Build the International Youth and Students for Social Equality!
A socialist program to fight the Coalition-Labor-Greens assault on education in Australia
the International Youth and Students for Social Equality (Australia)
16 March 2016
The International Youth and Students for Social Equality (IYSSE) opposes the pro-business restructure at the University of Sydney. It is part of the latest round in a decades-long assault on education supported by the entire official political establishment—Labor, the Liberals and the Greens—aimed at transforming universities into entirely corporatized, for-profit entities.
The organizers of today’s rally, the National Tertiary Education Union (NTEU) and the Sydney University Education Action Group (EAG), are seeking to cover-up this basic fact. They have called this protest to channel the widespread hostility to the university’s cuts behind the very forces responsible for the gutting of higher education, above all Labor and the Greens, and to promote the illusion that such demonstrations can “pressure” the authorities to “back down.”
The NTEU is explicitly preparing to support Labor and the Greens in the forthcoming elections. A lying press release by NTEU national president Jeannie Rea last September declared that Labor’s education program stood in “stark contrast to the unprincipled, unfair and unsustainable higher education policies of the Coalition.”
For its part, the EAG’s promotional material for the event says nothing about how the cuts can be opposed, instead blandly stating that, “Staff and students should have a say in the future of our University,” and that it is necessary to “fight back.”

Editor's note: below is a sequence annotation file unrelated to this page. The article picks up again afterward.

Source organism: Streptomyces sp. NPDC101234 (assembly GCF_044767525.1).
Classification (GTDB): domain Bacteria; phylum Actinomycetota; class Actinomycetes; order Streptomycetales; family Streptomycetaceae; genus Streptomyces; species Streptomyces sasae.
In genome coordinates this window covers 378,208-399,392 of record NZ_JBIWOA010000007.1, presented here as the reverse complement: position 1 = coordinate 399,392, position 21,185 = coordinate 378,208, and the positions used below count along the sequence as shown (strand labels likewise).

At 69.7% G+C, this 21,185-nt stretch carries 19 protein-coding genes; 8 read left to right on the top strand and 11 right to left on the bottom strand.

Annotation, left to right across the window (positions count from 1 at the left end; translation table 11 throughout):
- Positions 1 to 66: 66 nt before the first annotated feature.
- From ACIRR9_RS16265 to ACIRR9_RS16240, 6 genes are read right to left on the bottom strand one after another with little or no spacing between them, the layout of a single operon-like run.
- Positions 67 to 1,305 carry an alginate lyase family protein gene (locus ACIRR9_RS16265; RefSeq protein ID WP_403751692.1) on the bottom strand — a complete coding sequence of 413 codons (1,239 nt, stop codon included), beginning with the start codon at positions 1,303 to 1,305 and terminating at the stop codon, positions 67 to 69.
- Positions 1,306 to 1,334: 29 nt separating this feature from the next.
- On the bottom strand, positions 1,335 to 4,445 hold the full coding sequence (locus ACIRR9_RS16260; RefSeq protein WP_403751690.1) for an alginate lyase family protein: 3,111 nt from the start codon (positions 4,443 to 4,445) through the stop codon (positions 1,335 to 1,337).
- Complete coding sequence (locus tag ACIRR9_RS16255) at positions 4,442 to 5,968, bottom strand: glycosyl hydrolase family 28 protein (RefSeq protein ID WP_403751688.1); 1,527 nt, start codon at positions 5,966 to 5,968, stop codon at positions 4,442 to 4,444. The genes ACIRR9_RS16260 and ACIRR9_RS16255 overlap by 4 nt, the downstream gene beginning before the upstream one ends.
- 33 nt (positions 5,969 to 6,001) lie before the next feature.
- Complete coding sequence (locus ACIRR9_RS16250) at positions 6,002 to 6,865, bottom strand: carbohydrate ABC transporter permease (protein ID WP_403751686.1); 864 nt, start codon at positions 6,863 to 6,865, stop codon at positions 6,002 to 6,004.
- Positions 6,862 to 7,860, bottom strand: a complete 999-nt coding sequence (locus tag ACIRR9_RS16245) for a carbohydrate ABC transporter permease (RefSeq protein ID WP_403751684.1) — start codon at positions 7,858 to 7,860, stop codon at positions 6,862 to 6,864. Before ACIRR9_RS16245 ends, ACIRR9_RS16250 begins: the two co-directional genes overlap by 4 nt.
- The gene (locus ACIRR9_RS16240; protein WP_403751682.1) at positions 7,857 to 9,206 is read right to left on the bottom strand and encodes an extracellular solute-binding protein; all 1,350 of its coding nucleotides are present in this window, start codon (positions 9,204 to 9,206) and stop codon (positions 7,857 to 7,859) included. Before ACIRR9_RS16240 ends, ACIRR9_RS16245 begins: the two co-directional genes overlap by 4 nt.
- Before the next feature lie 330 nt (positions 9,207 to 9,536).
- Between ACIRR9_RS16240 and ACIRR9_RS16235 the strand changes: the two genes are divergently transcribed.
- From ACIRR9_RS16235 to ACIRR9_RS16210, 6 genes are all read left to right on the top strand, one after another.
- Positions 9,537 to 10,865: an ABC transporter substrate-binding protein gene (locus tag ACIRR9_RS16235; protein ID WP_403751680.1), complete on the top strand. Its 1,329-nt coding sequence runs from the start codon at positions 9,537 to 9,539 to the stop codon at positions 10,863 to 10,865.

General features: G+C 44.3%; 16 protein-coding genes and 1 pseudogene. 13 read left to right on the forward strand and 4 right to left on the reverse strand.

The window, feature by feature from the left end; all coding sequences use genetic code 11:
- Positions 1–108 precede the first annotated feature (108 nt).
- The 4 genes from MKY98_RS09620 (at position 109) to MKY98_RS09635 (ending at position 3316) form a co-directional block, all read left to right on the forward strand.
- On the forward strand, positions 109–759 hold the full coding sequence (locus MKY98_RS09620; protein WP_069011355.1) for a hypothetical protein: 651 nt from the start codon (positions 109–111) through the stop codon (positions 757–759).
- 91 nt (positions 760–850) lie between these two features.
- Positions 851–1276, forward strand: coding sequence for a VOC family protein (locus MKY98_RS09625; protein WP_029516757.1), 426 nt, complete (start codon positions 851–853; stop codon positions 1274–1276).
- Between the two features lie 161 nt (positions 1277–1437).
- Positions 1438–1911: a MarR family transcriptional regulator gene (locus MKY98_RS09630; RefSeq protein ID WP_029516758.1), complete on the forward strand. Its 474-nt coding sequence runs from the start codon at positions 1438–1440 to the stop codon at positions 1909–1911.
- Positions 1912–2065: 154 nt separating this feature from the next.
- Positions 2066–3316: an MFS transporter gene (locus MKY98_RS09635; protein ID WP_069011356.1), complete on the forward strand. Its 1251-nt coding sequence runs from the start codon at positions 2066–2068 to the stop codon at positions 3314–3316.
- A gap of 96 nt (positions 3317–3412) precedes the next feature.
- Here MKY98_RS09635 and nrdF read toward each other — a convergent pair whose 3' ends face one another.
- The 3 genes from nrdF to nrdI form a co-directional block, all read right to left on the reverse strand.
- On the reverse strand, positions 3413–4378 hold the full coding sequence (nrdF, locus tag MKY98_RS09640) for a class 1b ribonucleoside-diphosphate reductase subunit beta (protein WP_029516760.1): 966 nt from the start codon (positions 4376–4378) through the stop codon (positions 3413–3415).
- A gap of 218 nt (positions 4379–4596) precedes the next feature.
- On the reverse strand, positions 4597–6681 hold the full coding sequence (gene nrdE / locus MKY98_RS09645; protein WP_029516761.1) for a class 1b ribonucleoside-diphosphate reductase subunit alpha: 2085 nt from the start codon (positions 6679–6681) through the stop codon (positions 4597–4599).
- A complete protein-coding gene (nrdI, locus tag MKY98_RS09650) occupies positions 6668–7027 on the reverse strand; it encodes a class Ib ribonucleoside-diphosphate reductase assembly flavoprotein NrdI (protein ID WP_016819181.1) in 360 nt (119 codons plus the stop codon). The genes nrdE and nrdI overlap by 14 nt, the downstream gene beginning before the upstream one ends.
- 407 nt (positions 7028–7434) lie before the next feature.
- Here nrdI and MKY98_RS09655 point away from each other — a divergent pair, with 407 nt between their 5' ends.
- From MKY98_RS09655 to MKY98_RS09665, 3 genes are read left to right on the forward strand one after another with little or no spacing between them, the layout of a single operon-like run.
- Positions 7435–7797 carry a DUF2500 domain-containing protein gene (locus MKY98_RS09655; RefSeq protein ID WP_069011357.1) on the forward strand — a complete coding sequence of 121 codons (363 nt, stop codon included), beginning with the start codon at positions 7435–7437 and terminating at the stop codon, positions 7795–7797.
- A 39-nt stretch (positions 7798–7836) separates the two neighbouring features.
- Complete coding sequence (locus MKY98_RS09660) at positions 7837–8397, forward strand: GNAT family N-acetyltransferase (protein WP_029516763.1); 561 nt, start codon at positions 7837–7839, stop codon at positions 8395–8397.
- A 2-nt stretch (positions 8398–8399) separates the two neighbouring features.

Their real perspective was summed up by Socialist Alternative, which plays a prominent role in the amorphous collective composed of various pseudo-left groups, along with representatives of the Greens and the Labor Party on campus. An article on Socialist Alternative’s publication, Red Flag last month concluded by declaring, “Like the Liberals’ attempts to deregulate higher education in 2014-15, this restructure can be stopped by mass action on the part of students and staff.”
This is an utter fraud!
The Liberal-National government of Malcolm Turnbull has not abandoned the plans to deregulate university fees. It has merely repackaged them. At the “Universities Australia” meeting held last week, Turnbull’s Education Minister, Simon Birmingham made clear that the government is preparing to boost the “student contribution” to university funding, i.e. by massively raising fees. He also insisted that universities would have to become ever-more reliant on corporate funding.
Summing up the significance of his remarks, an editorial in the Australian declared, “a new model is emerging where universities will achieve their expressed desire for autonomy from government by funding it through industry partnerships.” It went on to state that the “era of excessive state patronage of universities is coming to a close,” i.e. any conception of universities as government-funded centers of learning and inquiry will become a thing of the past. Central to this program is the development of a two-tier system—with the elite sandstone universities increasingly accessible only to a wealthy minority, and working class youth forced into sub-par second-rate institutions.